As a restaurateur, we’re pretty sure you’ve heard it all. Guests complaining about service staff, food too cold, sunlight shining in guest’s eyes, and the inevitable for a busy, high-volume restaurants – long wait times.
Training, experience, and approach are key in handling restaurant complaints … and vital to keeping staff and guest happy.
We went straight to the source, a seasoned restaurant industry insider, for useful advice on best practices and general course of actions for some of the most common restaurant guest complaints and how to tackle them like a pro.
1) Food & Beverage.
Grievances are an expected part of this business, but you can contain complaints in one full swoop: communicate. Keeping communication flowing between you and your team not only gives you crucial information about food and beverage service, but also allows you the perspective to contain issues. For instance, Kendra recognizes that if her restaurant has a succession of dish complaints, she’ll address it with the chefs. Dealing with such signals head-on is crucial to business. Whether it’s checking the recipe or revising the dish or beverage – do something, immediately.
This falls under the “it’s hard to please everyone” category. But, if you want a thriving enterprise, it’s your business to please. Step one: always listen to guests, be sincere in your apology, thank them for their feedback. Step two: recovery. Devise your recovery service and tailor it to their experience. Step in with the server, making sure every guest at that table leaves feeling appreciated and fulfilled. Step three: make note to further train that server if needed. Hiring personable, passionate, self-starter servers certainly helps prevent issues.
Essential for a positive dining experience. Kendra and her team focus on their space to keep guests comfortable. Striving to pull down window shades if too sunny, moving guests to a more pleasing table, and such are compulsory, but some measures can be challenging when the restaurant is on a wait. In this case, be honest with guests about the situation, move them to the next available table, and do what you can to make them as comfortable as possible.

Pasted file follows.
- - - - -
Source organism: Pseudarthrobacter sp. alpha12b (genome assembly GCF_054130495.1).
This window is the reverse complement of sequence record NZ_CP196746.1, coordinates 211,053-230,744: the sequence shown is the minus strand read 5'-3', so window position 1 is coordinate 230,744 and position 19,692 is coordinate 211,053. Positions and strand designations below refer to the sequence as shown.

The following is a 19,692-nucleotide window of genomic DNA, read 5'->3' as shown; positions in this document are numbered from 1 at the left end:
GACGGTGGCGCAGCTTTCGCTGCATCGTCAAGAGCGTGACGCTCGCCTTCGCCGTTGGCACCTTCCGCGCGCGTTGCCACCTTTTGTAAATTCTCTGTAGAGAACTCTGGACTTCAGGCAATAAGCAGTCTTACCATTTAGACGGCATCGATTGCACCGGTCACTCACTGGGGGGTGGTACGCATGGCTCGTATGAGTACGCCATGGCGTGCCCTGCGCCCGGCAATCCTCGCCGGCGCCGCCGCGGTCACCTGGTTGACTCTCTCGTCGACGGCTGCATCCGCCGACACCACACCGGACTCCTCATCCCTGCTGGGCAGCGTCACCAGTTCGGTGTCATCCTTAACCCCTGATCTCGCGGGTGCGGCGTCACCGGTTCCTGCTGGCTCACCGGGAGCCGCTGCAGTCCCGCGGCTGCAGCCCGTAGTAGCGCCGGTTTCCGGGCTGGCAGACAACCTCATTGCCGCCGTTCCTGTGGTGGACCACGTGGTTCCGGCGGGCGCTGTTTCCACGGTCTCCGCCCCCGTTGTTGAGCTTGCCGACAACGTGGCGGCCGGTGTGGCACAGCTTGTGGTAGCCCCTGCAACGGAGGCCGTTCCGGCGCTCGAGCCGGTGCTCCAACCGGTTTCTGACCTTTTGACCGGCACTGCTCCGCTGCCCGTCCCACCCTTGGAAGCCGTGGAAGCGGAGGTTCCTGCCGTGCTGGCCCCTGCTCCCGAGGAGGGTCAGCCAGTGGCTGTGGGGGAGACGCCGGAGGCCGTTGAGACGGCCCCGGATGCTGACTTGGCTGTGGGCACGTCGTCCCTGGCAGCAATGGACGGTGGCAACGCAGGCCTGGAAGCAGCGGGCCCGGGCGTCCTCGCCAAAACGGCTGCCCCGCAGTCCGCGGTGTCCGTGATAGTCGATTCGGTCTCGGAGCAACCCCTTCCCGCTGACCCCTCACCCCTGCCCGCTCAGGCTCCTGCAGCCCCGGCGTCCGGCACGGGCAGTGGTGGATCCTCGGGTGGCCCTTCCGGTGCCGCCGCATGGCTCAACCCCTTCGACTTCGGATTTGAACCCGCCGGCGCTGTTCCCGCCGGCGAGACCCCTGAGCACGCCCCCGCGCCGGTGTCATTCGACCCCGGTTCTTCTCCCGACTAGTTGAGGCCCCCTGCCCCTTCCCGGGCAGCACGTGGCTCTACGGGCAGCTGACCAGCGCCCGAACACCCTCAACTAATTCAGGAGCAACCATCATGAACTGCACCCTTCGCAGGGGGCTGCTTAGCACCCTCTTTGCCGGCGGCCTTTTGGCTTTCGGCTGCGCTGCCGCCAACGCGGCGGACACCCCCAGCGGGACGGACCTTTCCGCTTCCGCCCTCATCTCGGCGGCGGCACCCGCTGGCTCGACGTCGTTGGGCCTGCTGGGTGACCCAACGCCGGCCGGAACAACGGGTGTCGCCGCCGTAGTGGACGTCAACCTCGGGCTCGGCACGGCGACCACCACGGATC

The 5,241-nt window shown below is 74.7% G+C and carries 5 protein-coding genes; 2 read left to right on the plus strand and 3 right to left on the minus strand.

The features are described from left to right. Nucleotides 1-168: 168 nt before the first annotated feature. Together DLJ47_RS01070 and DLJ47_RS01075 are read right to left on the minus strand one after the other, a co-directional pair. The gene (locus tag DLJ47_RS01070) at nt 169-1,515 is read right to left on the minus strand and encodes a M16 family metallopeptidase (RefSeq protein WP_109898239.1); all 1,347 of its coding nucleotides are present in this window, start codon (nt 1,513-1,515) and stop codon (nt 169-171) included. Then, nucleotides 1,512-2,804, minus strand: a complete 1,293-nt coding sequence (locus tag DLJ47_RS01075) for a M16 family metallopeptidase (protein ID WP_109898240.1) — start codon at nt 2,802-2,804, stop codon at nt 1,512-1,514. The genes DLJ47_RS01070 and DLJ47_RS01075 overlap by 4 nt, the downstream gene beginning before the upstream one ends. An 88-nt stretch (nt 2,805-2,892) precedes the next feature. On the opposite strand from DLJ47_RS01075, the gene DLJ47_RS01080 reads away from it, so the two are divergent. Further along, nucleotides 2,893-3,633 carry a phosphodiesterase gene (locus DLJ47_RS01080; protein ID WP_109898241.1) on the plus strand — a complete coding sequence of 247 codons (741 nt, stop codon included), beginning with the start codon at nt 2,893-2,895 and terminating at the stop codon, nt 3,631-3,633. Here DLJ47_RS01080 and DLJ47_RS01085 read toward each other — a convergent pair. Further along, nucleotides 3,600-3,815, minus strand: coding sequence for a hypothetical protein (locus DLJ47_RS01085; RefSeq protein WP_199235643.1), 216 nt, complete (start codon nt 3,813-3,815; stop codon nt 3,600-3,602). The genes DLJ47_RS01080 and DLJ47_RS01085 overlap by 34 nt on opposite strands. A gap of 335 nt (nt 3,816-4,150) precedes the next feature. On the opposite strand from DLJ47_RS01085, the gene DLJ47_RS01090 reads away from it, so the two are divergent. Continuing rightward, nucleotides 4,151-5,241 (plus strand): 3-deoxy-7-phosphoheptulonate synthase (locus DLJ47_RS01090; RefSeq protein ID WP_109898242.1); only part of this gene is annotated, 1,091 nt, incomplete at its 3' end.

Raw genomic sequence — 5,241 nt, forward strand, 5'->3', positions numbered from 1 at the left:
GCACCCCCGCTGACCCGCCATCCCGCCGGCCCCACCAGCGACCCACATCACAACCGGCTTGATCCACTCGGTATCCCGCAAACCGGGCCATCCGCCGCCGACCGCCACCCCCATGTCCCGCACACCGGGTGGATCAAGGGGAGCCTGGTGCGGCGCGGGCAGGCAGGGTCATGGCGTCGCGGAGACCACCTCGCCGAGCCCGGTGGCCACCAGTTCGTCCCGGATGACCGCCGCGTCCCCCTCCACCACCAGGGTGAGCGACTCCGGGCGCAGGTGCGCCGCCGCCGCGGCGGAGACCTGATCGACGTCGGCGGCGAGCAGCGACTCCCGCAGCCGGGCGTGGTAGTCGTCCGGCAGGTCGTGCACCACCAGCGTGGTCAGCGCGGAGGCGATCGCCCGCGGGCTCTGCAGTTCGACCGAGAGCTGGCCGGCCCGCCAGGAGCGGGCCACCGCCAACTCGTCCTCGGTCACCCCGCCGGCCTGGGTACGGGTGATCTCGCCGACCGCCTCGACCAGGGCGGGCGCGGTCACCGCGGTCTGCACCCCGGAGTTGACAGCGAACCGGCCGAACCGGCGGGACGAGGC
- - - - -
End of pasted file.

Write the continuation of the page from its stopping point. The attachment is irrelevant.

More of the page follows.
4) Long Wait Times.
As any busy restaurateur knows, this probably happens more than you’d like. Training front of house staff to address guests and take initiative quickly is key to keeping them from walking out. Make sure a manager circulates through the front desk frequently, to connect with as many guests as possible as they check in. It is always easier to grovel later if the manager has already made a nice connection. Honesty goes a long way with guests who are waiting. Don’t string them along with new updates, tell them the truth from the start, and keep them apprised. If the wait time is getting long and the tables just aren’t turning, get the sips and tastes flowing to the waiting guests so you avoid creating angry, waiting guests.
Our best advice? Pay attention and communicate. Keep the dining room and kitchen humming, so that tables turn. Put yourself in the guest’s shoes. Take note: are kitchen staff/servers ready for a great, timely service? Does anything in the space stand out? Is your front desk staff trained to keep a waiting party content?
Training. Experience. Approach. All help you set your playbook. And keep happy guests coming back.